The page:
Everything seems to be going well, and then HR or the manager suddenly asks: “Tell me about your weaknesses.” This can lead to a stupor, because at the interview it is customary to praise yourself, otherwise who wants to hire an employee with shortcomings. What’s the catch here?
There is no need to panic. This is a standard question in an interview to find a job abroad. There are several ways to answer it and stay in the win.
Why is the employer asking this question?
When asking a question about positive and negative qualities, the recruiting manager does not expect the candidate to repeat a story about himself or list too personal character traits (for example, I am kind, sympathetic, I don’t drink, I don’t smoke).
- find out how the applicant behaves in a non-standard situation;
- determine how adequately the candidate evaluates himself and the results of his work;
- understand whether he fits the position he is applying for and the corporate culture of the company.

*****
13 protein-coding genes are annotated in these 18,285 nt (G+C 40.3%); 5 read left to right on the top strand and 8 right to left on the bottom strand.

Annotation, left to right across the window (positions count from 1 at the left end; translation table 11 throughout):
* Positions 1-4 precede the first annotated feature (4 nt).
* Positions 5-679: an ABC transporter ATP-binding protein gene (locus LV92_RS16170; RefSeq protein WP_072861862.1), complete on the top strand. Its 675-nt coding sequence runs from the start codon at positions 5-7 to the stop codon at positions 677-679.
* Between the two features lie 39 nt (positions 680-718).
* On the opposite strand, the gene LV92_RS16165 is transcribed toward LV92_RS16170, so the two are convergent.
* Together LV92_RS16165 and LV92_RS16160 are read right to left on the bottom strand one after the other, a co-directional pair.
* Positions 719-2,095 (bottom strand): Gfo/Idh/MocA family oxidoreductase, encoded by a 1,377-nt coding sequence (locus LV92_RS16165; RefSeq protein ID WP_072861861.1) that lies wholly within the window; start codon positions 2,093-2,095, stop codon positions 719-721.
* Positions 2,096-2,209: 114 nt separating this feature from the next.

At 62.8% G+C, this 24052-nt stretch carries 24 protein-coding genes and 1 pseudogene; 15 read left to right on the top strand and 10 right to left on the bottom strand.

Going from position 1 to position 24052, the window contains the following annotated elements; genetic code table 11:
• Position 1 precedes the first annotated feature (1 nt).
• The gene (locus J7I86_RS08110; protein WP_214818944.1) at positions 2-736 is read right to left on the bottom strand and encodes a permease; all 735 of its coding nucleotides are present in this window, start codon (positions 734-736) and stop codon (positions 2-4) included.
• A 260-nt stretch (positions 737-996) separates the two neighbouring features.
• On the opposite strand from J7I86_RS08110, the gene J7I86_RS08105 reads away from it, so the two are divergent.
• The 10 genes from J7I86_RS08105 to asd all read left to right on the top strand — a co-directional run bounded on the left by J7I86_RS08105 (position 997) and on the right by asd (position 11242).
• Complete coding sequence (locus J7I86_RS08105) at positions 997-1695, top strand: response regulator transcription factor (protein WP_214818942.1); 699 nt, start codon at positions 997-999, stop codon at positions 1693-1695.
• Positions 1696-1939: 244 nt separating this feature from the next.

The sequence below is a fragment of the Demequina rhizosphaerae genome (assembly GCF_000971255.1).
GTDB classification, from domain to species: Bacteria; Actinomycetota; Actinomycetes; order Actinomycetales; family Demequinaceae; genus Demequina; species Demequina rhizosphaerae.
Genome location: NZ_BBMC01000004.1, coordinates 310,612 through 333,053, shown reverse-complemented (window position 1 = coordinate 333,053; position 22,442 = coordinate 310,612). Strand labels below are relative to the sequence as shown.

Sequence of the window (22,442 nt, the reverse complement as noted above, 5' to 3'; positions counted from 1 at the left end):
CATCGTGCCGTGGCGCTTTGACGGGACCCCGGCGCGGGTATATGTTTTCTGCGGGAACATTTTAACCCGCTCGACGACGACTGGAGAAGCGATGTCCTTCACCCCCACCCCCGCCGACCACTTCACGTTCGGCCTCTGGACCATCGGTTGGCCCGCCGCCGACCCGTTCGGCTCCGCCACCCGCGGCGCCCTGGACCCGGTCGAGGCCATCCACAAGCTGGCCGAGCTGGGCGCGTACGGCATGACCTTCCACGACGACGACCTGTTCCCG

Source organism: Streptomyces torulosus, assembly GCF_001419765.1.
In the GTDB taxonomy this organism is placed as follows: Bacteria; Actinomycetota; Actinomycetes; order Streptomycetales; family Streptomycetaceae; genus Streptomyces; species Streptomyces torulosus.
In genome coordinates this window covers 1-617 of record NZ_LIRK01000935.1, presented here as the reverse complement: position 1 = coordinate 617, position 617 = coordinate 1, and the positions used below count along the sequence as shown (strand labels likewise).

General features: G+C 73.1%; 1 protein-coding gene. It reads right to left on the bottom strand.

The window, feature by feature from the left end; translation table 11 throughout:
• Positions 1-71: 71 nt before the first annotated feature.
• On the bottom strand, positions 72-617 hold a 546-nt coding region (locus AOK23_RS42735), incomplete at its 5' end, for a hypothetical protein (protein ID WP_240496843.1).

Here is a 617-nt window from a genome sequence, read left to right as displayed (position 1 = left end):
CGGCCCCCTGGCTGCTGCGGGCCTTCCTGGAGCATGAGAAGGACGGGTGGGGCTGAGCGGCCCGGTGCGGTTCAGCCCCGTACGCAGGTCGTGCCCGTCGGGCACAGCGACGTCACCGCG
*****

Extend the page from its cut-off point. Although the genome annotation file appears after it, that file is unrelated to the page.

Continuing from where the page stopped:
In an interview, you may be asked to describe yourself in different ways:
- “Tell me about your positive and negative qualities.”
- “Name three of your positive and three negative qualities.”
- “Name your strengths and weaknesses.”
- “What qualities of yours can help or hinder doing this or that job?”.
- “What are your strengths and weaknesses?”
You need to be prepared for any development of events. Therefore, think over at least 3 of your pluses and 3 minuses in advance, compare them with the requirements of the employer. The recommendations below will help you with this.
He wants to get to know you better
For most of the interview, you tell how good, professional, competent and responsible you are. But it is important for the employer to know about your weaknesses in order to understand how critical they are and whether you can eventually work together.